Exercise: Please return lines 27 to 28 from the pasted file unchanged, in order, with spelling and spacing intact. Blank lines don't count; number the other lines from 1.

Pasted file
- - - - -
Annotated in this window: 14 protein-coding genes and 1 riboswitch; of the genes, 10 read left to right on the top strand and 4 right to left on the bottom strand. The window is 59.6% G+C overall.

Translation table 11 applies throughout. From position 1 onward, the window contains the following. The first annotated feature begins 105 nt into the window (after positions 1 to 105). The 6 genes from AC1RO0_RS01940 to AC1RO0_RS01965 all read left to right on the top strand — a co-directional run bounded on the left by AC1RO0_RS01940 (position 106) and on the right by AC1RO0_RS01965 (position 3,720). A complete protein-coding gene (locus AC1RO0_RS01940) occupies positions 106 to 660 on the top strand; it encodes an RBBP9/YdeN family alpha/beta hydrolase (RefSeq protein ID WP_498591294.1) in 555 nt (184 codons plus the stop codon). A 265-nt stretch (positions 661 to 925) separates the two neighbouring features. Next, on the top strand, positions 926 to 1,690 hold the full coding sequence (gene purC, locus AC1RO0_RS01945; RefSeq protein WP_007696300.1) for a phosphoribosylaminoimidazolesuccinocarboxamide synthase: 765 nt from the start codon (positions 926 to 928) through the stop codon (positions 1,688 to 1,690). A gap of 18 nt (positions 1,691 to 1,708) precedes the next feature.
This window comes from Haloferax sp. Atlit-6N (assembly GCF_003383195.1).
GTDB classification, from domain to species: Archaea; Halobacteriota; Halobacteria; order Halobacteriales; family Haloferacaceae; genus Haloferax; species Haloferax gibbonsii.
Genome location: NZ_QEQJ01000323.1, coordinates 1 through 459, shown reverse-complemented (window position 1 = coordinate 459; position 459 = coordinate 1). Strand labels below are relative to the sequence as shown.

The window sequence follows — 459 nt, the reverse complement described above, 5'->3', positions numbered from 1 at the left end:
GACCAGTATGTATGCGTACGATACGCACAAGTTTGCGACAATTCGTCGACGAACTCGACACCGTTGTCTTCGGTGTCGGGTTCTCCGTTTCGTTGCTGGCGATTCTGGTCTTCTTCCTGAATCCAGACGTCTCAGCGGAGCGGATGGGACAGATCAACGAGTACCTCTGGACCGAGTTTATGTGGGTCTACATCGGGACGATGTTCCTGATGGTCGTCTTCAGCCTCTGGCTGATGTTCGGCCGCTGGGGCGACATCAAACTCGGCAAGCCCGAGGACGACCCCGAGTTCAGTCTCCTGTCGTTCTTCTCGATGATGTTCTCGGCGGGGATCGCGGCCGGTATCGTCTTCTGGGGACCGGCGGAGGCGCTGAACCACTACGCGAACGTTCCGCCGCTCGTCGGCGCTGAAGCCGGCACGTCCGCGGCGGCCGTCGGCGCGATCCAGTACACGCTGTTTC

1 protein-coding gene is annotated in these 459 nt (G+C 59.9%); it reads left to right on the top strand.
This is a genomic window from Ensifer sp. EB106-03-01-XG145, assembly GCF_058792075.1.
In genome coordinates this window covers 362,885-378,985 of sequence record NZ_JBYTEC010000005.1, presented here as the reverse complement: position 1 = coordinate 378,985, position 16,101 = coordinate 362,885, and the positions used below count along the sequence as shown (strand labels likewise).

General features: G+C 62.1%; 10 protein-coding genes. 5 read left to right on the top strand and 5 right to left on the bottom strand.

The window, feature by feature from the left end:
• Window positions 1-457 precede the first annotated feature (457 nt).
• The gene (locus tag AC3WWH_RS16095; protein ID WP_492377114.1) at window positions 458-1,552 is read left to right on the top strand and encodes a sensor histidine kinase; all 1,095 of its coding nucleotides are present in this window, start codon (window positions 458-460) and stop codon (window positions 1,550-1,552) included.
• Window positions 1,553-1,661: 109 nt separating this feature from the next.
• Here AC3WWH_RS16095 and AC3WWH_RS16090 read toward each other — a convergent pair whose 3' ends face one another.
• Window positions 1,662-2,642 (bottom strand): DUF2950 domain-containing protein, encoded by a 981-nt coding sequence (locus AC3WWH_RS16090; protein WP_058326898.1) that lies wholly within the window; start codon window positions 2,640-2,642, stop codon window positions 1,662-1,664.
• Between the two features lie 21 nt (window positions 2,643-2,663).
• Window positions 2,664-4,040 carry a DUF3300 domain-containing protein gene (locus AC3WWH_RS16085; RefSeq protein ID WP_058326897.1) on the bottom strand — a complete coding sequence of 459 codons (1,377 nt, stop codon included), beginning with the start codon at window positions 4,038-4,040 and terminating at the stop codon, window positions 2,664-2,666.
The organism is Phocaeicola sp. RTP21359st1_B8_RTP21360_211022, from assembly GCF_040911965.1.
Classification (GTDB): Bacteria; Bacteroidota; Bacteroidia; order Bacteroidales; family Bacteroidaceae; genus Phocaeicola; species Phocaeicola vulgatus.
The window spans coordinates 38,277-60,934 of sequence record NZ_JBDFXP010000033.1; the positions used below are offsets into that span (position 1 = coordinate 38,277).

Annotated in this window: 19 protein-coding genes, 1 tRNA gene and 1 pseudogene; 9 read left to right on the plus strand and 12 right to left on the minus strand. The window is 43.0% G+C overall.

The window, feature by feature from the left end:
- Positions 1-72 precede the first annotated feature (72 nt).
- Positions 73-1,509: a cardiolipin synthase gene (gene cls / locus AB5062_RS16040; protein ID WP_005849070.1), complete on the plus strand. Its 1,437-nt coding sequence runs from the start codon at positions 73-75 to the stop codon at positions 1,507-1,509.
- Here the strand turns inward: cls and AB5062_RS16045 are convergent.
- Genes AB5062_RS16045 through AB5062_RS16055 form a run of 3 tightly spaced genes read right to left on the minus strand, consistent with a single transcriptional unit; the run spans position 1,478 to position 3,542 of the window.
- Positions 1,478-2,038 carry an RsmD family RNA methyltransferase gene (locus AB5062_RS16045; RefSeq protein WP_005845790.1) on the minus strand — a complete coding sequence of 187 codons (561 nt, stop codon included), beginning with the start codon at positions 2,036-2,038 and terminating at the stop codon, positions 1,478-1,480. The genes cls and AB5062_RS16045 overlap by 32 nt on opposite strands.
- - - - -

- Here the strand turns inward: cls and AB5062_RS16045 are convergent.
- Genes AB5062_RS16045 through AB5062_RS16055 form a run of 3 tightly spaced genes read right to left on the minus strand, consistent with a single transcriptional unit; the run spans position 1,478 to position 3,542 of the window.